Massachusetts Governor Seeks to Reform Criminal Justice
Many critics of the American criminal justice system have cited the so-called revolving door aspect of many correctional facilities as proof that changes are in order. Current restrictions on convicted criminals make earning a living through legitimate channels almost impossible for even the most well-intentioned.
Total Criminal Defense has reported on programs in the United States that have sought to address that problem. Now, Massachusetts Governor Deval Patrick is attempting to make major changes to the way his state deals with those convicted of crimes, according to boston.com.
The Criminal Offender Record Information or “CORI” law currently provides a record of criminal convictions, arrests, probation and penalties for any individual. Sources indicate that the use of CORI has been controversial in the past, since information can be accessed by potential employers, landlords and lenders.
Critics insist that the information is much too widely available.
At the present time, CORI data can be “sealed,” or made inaccessible to all but law enforcement officials, after a given period of time: for felony convictions, 15 years; for misdemeanors, 10.
But, as with many other criminal offender programs, many people believe that CORI has prevented offenders from getting jobs and apartments, perhaps not surprisingly. After all, it seems a natural reaction to prefer a job candidate who has no criminal record to one who does.
During his campaign for governor, Patrick promised to reform CORI-and a recently-presented proposal provides an outline for such reforms.
Patrick reportedly issued an executive order late last week declaring that employers should only check CORI records as the final step in the hiring process. That is, an employer can only research an applicant’s criminal background if he or she has already been judged qualified for the position.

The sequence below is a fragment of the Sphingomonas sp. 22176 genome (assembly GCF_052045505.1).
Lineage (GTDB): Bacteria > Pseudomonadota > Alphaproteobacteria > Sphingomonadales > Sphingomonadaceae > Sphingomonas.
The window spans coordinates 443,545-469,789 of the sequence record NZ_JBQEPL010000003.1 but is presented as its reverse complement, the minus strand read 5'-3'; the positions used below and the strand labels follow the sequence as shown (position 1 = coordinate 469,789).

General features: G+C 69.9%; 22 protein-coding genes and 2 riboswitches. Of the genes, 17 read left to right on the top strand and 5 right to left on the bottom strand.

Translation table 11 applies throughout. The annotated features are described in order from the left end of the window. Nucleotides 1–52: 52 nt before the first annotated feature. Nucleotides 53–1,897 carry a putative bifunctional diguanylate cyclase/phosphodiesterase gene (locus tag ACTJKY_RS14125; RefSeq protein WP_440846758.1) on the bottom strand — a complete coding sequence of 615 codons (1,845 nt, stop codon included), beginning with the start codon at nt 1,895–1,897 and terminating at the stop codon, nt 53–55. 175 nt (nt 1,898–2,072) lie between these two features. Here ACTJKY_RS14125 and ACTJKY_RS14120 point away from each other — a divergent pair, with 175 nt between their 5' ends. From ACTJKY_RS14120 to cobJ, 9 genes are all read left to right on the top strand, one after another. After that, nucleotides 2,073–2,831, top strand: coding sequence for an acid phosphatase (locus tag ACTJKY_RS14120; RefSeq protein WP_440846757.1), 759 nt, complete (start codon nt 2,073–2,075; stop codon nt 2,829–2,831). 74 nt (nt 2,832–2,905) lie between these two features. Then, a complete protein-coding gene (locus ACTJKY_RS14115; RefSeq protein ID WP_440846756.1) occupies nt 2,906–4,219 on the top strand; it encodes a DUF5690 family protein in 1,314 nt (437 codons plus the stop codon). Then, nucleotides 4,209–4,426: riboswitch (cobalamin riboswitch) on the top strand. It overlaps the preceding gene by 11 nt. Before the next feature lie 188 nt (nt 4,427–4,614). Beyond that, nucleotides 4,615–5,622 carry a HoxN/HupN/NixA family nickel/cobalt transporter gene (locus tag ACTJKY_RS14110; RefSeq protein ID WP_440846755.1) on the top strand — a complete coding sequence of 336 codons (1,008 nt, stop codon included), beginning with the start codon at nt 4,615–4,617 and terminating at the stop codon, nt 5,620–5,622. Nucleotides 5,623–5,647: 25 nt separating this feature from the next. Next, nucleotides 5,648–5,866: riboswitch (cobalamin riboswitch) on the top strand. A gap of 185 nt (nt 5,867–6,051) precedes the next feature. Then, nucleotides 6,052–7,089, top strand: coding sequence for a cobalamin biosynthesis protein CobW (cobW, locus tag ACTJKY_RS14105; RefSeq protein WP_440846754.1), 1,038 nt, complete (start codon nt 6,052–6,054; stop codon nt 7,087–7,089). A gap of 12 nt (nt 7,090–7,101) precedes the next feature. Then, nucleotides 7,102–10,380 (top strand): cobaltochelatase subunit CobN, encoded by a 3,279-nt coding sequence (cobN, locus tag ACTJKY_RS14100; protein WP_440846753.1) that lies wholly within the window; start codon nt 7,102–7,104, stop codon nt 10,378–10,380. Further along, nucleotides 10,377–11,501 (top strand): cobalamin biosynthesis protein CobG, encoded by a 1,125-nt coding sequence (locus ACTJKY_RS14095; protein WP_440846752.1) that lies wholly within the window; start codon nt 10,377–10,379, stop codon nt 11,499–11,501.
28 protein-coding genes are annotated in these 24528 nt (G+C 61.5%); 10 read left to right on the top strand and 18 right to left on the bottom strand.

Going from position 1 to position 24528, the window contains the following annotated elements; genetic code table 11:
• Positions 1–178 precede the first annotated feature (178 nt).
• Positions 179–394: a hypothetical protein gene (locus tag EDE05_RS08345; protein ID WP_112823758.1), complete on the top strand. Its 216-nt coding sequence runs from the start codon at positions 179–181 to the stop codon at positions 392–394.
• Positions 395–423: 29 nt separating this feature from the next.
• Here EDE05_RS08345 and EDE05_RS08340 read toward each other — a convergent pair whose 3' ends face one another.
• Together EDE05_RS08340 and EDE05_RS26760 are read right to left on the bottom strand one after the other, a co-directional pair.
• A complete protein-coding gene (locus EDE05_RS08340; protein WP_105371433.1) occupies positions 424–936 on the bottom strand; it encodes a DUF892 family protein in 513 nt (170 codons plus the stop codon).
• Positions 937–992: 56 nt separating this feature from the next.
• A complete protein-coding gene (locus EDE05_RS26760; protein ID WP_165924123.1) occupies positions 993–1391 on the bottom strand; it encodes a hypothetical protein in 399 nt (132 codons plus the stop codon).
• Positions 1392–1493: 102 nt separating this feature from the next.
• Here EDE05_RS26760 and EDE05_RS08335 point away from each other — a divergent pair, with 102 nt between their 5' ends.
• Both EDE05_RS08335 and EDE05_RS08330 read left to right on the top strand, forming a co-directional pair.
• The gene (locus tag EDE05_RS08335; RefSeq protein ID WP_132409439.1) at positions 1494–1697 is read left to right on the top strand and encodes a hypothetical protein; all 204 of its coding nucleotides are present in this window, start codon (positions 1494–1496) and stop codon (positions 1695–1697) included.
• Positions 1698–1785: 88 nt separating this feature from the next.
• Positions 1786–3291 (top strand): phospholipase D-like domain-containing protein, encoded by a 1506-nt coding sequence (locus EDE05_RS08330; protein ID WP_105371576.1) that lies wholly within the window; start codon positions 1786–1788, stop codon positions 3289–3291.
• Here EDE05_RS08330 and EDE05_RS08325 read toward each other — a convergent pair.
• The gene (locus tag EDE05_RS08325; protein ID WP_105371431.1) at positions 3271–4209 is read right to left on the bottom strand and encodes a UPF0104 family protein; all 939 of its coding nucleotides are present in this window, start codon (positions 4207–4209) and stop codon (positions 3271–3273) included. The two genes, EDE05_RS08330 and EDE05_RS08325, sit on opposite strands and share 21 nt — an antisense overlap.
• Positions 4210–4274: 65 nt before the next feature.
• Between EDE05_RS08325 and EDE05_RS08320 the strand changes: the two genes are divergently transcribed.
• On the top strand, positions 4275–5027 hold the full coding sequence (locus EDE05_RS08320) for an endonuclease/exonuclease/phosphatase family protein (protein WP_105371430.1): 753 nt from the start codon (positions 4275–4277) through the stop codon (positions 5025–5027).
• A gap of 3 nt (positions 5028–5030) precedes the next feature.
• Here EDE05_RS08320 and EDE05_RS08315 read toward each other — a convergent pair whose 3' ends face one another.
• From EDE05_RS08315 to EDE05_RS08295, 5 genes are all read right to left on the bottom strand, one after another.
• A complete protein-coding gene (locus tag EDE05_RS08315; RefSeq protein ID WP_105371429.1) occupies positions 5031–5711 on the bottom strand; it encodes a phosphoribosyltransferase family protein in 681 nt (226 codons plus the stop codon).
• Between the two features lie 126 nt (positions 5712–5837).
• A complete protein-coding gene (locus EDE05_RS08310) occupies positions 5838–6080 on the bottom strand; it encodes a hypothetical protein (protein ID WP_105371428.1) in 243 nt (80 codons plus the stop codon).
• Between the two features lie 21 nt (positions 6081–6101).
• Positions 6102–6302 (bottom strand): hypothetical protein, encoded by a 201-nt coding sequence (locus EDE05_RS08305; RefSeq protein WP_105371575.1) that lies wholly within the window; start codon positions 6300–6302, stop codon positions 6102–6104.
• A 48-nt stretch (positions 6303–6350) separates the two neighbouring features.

Further, according to sources, an applicant could only be automatically rejected from a position based only on convictions with relevance to the position sought. So, if someone wanted to work at a clothing store but had a theft conviction, that alone could be grounds for not hiring. An assault offense, though, would require a judgment call.
Patrick’s executive orders will take effect immediately, but other parts of his CORI reform plan will need to pass through regular legislative channels, sources report. Included in these proposed reforms are amendments that would shorten the amount of time needed before records can be “sealed:” for felonies, 10 years; for misdemeanors, five.
Exceptions to these shortened periods would include violations of restraining orders (which would still require 10 years to be sealed) and sex offenses (which could never be sealed).
Patrick evidently also hopes to pave the way for easier prosecution of anyone who violates CORI, which many hope will further improve convicts’ chances at making their way in the world legally.
Thomas Menino, mayor of Boston, has apparently called the CORI reform a “much needed” measure to improve the state’s criminal justice system. He allegedly believes that the CORI changes will reduce the number of criminals who more or less end up serving life sentences for minor crimes, since they return to jail so frequently.
Reforming the criminal justice system is no small undertaking. If you’ve been charged with a crime, you can contact a criminal defense lawyer today.